It started with an immense glowing-orange building on the horizon…which turned out to be the moon. From that moment, it was clear that nothing about this particular trip was going to be ordinary. The morning after the moon, I was reluctant to leave my friends in Portland, so by the time I drove up the Columbia Gorge and crossed into the Palouse, it was sunset.
Land rolls as you come into the Palouse. I’d crest a hill and the sun would come back up—and set again as I went into the dip. I saw sunsets until finally I stopped the car so it could get good and done. Then the highway curved to the north, the hills got taller, and suddenly I was in the middle of abstract art: huge sweeps of black earth, tan wheat, and umber stubble, curving unpredictably on hills close around me in the dusk. There was nothing for the window to be but open. Sounds of quail and hawk carried on the hot wheat-scented breeze.
Since then, I’ve returned to the Palouse as often as I could go, and not nearly often enough. I’ve learned to know people there, and to see changes. Children I’ve met are growing up. Businesses have come and gone. A good dog walked the hot field roads with us for hours one summer and was gone the next—she’d somehow come too close to a combine during harvest.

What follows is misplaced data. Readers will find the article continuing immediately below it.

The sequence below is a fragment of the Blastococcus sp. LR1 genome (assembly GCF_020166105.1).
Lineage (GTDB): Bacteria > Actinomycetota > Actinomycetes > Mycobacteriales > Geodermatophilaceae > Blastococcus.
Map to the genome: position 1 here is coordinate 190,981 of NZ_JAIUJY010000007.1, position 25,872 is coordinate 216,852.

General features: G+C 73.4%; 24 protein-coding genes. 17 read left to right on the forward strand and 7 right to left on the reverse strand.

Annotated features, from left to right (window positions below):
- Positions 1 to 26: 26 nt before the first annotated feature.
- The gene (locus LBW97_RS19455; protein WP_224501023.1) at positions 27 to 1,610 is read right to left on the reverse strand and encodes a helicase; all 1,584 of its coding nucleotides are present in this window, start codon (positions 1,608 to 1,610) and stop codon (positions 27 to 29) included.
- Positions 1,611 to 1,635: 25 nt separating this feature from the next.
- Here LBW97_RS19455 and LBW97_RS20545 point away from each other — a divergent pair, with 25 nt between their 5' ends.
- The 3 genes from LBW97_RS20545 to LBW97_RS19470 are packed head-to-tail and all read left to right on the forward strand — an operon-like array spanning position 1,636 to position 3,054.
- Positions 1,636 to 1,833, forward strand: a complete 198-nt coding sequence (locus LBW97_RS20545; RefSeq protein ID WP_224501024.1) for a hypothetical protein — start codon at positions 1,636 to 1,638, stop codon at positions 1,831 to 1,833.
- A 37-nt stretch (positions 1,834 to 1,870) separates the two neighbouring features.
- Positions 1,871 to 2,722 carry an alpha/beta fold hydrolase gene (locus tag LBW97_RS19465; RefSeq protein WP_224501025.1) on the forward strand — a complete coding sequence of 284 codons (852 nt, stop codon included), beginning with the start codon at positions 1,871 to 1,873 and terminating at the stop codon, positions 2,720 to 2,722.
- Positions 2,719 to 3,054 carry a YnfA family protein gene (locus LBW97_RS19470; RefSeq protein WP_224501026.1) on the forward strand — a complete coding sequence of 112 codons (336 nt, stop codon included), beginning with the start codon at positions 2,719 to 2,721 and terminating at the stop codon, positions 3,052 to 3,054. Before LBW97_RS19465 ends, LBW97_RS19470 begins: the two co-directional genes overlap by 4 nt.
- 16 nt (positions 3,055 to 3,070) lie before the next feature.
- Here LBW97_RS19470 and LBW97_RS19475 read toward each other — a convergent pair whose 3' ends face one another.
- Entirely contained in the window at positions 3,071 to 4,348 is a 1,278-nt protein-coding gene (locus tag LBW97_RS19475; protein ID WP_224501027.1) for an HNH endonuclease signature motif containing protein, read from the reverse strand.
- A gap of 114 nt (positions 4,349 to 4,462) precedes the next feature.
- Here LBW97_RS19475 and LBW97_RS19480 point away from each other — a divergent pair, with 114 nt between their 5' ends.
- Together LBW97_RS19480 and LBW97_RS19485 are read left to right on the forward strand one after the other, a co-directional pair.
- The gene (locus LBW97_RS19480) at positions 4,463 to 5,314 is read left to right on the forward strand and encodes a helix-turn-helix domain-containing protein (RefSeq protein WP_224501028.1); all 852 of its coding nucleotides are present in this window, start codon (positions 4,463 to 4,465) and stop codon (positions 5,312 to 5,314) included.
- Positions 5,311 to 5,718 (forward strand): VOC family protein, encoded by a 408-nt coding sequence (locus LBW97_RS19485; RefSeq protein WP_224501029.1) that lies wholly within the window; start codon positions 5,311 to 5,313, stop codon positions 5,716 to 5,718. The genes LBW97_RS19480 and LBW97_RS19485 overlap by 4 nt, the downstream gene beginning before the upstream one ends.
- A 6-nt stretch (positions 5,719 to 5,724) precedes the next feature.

Sometimes I’ve gone to the Palouse with David, who has a gift for eliciting cougar stories: cougar come into yards, walk the streets at night. (I love the old usage whereby “cougar” and “bear” stand for both singular and plural; it conveys a certain respect we might try applying to our words for human neighbors.) Sometimes I’ve been able to fit a Palouse visit into a Northwest performing schedule. Sometimes, I go for sheer love.
In the Palouse, I let my skin bake to a dry bread-brown—I know it’s not supposed to be good for me, but it evaporates the waterlog (a backlog of water, sort of) I have from my Seattle years, and makes me happy.
Alison Meyer’s beautiful photos convey the broad canvas and the exquisite detail of the Palouse. www.alisonmeyerphotography.com
Columbia County, Evening where the wheat gets taller and the names get shorter Dusty, Dixie, Rose Gulch the world listens to the sound of wheat sibilant abundance after the cut, brown deer dot the stubble a hawk finds mice quail chuckle through in the hot hush, harvesters climb down from the air-controlled cab of the combine the earth claims them with a rush of sweat winter wheat, hard wheat, barley prices change daily in the Co-op window on Main Street where bulky green machines are the traffic, and pickups have dogs in the bed under the sleek tall wall of the grain elevator, a camp like a cheap motel for the workers who load the heavy harvest and rest feet up behind the broken shade on the rolling edge of the hills of the world, the sky grows deeper the land goes from dry to gold along the rim, the boldest stroke of lipstick on a mouth made of wheat © 2005 Andrea Hoag